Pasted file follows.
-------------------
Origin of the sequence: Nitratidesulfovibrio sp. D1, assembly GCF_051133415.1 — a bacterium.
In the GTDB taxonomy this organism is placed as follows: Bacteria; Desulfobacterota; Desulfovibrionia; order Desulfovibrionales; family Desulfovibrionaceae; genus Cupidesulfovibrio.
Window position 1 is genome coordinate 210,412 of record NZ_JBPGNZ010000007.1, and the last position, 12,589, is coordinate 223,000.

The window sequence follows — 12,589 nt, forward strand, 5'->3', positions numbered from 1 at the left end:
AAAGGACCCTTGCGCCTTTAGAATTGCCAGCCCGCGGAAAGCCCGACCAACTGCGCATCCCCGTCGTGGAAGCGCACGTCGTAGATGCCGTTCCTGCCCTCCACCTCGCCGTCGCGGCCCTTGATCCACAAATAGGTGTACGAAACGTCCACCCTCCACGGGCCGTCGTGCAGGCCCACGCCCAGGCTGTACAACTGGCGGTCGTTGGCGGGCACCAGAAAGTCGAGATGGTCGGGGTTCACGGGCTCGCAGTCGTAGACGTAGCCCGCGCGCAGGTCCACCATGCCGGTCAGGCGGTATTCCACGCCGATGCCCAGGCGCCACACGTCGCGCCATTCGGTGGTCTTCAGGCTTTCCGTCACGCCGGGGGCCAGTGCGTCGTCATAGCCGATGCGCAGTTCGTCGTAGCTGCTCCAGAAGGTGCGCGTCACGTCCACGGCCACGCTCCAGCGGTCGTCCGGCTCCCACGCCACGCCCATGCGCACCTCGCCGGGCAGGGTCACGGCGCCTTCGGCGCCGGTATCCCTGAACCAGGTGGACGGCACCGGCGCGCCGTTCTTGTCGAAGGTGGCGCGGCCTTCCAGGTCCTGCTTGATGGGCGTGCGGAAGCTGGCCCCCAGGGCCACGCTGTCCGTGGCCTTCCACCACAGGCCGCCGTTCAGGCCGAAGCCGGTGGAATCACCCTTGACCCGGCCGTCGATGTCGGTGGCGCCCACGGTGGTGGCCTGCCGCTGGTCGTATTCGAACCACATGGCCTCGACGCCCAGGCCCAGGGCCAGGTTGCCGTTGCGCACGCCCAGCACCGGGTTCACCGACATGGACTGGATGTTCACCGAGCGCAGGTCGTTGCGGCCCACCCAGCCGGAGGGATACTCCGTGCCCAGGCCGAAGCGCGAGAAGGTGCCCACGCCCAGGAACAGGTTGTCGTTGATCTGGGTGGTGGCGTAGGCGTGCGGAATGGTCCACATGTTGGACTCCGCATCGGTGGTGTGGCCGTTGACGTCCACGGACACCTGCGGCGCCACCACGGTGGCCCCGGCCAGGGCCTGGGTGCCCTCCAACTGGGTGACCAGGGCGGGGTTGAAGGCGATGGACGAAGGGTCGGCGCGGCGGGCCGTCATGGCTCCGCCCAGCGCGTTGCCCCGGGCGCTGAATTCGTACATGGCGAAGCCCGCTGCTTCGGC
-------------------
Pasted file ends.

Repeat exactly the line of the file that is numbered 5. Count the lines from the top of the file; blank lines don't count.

AAAGGACCCTTGCGCCTTTAGAATTGCCAGCCCGCGGAAAGCCCGACCAACTGCGCATCCCCGTCGTGGAAGCGCACGTCGTAGATGCCGTTCCTGCCCTCCACCTCGCCGTCGCGGCCCTTGATCCACAAATAGGTGTACGAAACGTCCACCCTCCACGGGCCGTCGTGCAGGCCCACGCCCAGGCTGTACAACTGGCGGTCGTTGGCGGGCACCAGAAAGTCGAGATGGTCGGGGTTCACGGGCTCGCAGTCGTAGACGTAGCCCGCGCGCAGGTCCACCATGCCGGTCAGGCGGTATTCCACGCCGATGCCCAGGCGCCACACGTCGCGCCATTCGGTGGTCTTCAGGCTTTCCGTCACGCCGGGGGCCAGTGCGTCGTCATAGCCGATGCGCAGTTCGTCGTAGCTGCTCCAGAAGGTGCGCGTCACGTCCACGGCCACGCTCCAGCGGTCGTCCGGCTCCCACGCCACGCCCATGCGCACCTCGCCGGGCAGGGTCACGGCGCCTTCGGCGCCGGTATCCCTGAACCAGGTGGACGGCACCGGCGCGCCGTTCTTGTCGAAGGTGGCGCGGCCTTCCAGGTCCTGCTTGATGGGCGTGCGGAAGCTGGCCCCCAGGGCCACGCTGTCCGTGGCCTTCCACCACAGGCCGCCGTTCAGGCCGAAGCCGGTGGAATCACCCTTGACCCGGCCGTCGATGTCGGTGGCGCCCACGGTGGTGGCCTGCCGCTGGTCGTATTCGAACCACATGGCCTCGACGCCCAGGCCCAGGGCCAGGTTGCCGTTGCGCACGCCCAGCACCGGGTTCACCGACATGGACTGGATGTTCACCGAGCGCAGGTCGTTGCGGCCCACCCAGCCGGAGGGATACTCCGTGCCCAGGCCGAAGCGCGAGAAGGTGCCCACGCCCAGGAACAGGTTGTCGTTGATCTGGGTGGTGGCGTAGGCGTGCGGAATGGTCCACATGTTGGACTCCGCATCGGTGGTGTGGCCGTTGACGTCCACGGACACCTGCGGCGCCACCACGGTGGCCCCGGCCAGGGCCTGGGTGCCCTCCAACTGGGTGACCAGGGCGGGGTTGAAGGCGATGGACGAAGGGTCGGCGCGGCGGGCCGTCATGGCTCCGCCCAGCGCGTTGCCCCGGGCGCTGAATTCGTACATGGCGAAGCCCGCTGCTTCGGC